Endymion and his people gathered to worship the shepherd-god Pan at an altar on Mount Latmos. Endymion was not caught up in the mood of the festivities. Instead, he was depressed and dreamy. His sister, Peona, worried about him and pulled him aside to ask about the source of his sorrow. Endymion told her about the dream he had had. In the dream, he saw his idealized version of womanly perfection. He told Peona that he fell in love with the woman in his dream, and when he awoke to find himself alone, the world seemed repulsive and he felt heartbroken. Peona urged her brother not to waste away his life on a dream woman whom he would never find.
Endymion digressed and told his sister that there are various degrees of happiness, from the simplest to the loftiest. Peona asked her brother why he would pursue love over fame, and he replied that there are three sources of happiness. The first is sensual pleasure that comes from direct experience with nature, such as hearing the music the wind makes with an aeolian harp. The second is pleasure that comes from art, especially of old heroic stories. The third is the best source of happiness: relationships. Endymion spoke of the happiness of human “entanglements” that allow people to get beyond the self and the limits of a single existence. Endymion determined that friendship is a “steady splendor,” but love is loftier—a “radiance” where two souls “interknit.” Endymion explained that men who might have achieved deeds of heroism have chosen love instead, finding in it contentment because love makes the soul feel its immortality. Endymion suggested to Peona that love is worth more than fame. Endymion told Peona that since his dream, he saw the face of his dream lover in a well and heard her voice coming from a cave. Endymion resigned himself to a life of unrequited love and took Peona’s hand and “stept into the boat, and launch’d from land.”
Endymion began his search for his dream lover. He met a naiad who warned him that he must search in remote regions for the woman of his dreams if he wished to find consummation. When a voice urged him to descend, a despondent Endymion...
(The entire section is 1019 words.)
Places Discussed (Cyclopedia of Literary Places)
Mount Latmos (laht-MOHS). Pastoral location in Greece on which much of the poem takes place. At the beginning of the poem, John Keats tells readers that he needs to be outside the city and its noise in order to relate the story of Endymion and Diana. Many of his allusions are to Greek gods and goddesses whose powers help explain the wonders of natural creation. Keats also describes in great detail the forests, glens, and dales of Latmos. Shepherds personify perhaps the most peaceful human occupation imaginable. The land on which Endymion watches his sheep is a magical place, where a lamb separated from the flock would never be harmed. Latmos represents the best of the pastoral tradition, where Pan’s music can still be enjoyed.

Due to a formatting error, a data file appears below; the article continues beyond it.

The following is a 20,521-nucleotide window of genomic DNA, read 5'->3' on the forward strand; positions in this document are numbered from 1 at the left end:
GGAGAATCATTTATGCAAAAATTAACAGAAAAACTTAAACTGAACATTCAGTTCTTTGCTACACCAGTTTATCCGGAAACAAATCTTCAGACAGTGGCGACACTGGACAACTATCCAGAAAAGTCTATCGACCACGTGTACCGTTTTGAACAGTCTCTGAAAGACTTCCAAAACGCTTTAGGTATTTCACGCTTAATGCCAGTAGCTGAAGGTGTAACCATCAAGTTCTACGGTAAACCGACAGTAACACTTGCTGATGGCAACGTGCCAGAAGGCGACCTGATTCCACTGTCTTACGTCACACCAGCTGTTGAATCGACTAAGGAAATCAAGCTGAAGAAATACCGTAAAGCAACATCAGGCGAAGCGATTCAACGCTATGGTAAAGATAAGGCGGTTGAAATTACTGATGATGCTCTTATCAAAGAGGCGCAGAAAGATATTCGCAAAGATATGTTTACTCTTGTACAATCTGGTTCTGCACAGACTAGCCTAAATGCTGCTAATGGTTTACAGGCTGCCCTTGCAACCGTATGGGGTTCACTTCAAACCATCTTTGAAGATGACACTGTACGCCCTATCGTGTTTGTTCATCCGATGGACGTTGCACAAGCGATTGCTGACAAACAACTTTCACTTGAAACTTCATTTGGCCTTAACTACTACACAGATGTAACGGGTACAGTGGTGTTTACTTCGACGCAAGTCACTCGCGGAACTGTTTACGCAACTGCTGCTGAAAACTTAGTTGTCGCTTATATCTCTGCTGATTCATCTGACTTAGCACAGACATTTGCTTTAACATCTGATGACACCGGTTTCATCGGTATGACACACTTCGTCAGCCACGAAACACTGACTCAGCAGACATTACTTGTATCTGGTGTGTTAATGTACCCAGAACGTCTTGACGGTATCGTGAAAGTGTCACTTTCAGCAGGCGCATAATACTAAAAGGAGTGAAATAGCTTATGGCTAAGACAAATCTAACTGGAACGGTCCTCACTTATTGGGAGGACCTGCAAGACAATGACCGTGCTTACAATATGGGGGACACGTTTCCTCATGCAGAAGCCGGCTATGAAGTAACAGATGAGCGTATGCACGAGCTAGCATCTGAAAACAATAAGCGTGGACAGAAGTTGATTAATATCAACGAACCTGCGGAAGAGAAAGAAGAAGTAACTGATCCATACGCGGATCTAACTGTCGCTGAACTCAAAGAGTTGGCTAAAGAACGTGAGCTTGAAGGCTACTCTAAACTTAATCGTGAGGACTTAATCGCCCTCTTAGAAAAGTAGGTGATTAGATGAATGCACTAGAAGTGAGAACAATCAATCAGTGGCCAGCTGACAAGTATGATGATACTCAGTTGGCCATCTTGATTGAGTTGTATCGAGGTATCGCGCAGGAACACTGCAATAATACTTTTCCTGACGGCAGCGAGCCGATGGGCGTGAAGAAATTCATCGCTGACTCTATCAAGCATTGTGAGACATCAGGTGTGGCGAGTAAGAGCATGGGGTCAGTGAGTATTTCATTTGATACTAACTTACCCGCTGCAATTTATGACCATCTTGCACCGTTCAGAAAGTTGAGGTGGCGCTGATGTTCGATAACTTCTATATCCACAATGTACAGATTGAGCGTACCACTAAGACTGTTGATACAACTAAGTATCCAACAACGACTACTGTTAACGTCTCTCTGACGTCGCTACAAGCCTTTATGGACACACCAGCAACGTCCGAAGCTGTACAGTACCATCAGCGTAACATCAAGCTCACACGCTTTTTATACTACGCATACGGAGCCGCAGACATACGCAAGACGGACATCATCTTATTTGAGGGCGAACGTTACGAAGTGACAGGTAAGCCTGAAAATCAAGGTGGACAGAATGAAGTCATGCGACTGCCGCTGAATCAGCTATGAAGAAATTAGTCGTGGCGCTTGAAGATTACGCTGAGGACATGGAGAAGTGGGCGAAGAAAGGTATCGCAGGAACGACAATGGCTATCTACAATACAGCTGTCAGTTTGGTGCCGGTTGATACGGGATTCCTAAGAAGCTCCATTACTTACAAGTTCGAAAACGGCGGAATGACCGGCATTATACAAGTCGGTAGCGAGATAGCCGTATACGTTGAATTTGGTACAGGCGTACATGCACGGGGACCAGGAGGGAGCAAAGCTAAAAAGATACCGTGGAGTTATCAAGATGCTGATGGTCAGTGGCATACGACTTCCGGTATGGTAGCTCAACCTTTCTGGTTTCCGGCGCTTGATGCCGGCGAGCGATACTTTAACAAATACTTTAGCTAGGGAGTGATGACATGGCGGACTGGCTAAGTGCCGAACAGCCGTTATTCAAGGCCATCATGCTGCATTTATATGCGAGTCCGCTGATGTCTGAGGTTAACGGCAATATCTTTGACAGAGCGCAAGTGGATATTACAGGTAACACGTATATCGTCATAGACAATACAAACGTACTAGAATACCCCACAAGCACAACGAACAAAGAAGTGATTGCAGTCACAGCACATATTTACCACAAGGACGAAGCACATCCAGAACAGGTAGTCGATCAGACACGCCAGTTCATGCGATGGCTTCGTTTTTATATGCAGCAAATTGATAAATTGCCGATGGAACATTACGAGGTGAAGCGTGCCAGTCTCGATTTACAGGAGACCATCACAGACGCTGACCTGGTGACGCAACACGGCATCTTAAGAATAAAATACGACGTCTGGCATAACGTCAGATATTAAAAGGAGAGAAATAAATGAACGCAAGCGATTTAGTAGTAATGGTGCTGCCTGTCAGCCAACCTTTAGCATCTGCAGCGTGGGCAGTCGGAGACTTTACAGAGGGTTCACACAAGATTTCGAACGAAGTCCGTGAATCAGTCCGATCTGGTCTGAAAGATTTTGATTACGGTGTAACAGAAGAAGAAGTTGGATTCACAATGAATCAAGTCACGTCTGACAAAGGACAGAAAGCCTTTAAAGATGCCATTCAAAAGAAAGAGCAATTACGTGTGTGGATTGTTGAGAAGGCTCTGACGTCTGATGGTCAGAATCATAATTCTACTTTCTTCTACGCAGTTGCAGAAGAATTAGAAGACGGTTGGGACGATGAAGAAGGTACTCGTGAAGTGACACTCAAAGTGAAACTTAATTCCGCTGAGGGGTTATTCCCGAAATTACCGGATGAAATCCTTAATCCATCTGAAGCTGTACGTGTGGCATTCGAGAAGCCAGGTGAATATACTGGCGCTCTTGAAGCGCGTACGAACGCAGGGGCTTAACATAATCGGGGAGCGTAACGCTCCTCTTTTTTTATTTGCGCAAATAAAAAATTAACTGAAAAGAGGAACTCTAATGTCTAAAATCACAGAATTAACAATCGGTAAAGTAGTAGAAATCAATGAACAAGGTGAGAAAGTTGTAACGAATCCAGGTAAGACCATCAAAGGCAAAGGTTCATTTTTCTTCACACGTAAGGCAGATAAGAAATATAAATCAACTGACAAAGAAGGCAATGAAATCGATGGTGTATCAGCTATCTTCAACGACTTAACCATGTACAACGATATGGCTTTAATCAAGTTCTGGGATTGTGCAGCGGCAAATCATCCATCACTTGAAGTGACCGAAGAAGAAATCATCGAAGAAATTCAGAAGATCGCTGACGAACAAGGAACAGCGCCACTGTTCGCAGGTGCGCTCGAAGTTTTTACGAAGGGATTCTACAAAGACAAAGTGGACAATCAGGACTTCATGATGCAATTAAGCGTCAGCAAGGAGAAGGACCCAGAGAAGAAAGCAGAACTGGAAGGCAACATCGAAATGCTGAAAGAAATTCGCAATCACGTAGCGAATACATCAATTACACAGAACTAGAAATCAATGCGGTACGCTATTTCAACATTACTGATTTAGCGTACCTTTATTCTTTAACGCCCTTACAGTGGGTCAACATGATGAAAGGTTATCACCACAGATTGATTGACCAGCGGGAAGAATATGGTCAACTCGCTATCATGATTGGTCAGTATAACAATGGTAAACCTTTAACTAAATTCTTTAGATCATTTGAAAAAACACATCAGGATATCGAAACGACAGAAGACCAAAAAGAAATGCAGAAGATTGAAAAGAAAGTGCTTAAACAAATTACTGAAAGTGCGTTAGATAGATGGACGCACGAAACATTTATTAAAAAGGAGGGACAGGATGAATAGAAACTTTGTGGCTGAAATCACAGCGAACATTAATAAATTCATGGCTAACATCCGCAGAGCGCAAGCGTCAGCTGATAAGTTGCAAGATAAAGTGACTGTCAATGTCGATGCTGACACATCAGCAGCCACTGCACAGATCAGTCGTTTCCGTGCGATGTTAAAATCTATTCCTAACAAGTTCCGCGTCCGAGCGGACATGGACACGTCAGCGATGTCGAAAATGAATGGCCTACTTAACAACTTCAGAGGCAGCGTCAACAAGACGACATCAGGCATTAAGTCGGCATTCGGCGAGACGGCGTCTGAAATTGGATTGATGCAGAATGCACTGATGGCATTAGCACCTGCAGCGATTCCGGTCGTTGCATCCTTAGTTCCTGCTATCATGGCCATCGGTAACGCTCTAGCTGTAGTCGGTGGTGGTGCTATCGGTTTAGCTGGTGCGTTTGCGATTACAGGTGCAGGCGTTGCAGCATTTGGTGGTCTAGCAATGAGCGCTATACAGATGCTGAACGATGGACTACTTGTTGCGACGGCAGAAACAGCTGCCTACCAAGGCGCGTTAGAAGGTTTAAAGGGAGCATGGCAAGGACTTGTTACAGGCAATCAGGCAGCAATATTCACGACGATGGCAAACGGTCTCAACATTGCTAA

A woodland altar on Latmos is a gathering place for the shepherd bands, damsels, and other youths who keep alive the pursuit of beauty under the guidance of the woodland god Pan, whom Latmos’s denizens adore. Music is valued as the truest expression of contentment. Ebony-tipped flutes fill the air with Pan’s music. Endymion’s evident distress stands in direct contrast to the peaceful setting, thereby hinting at conflict.
Bowers. Shady leaf-covered recesses on Latmos that are the centers of many of the actions in Endymion. Places of repose, bowers are usually located in beautifully wooded areas. To Endymion, they are sources of healing and rest—sanctuaries in which he can sleep, dreaming of his beloved Diana, who reveals herself to him in dreams and visions. With Peona, his beloved sister, Endymion voyages to an island bower to which Peona used to take friends. Keats describes this bower as being located in quiet shade, with a couch of flower leaves. Here Endymion...
(The entire section is 733 words.)
Bibliography (Cyclopedia of Literary Characters, Revised Third Edition)
Ende, Stuart A. “Keats’s Music of Truth.” English Literary History 40 (Spring, 1973): 90-104. Drawing on Yeats’s theory that for each poet there is a single myth that underlies his or her deepest meditations, Ende considers Keats’s poetic development in terms of the conflict between his desire for vision or imagination and his sense of separation from such redeeming states. Discusses Endymion: A Poetic Romance.
Mayhead, Robin. John Keats. Cambridge, England: Cambridge University Press, 1967. Discusses Endymion: A Poetic Romance in the context of Keats’s entire body of works. This study serves as a...
(The entire section is 224 words.)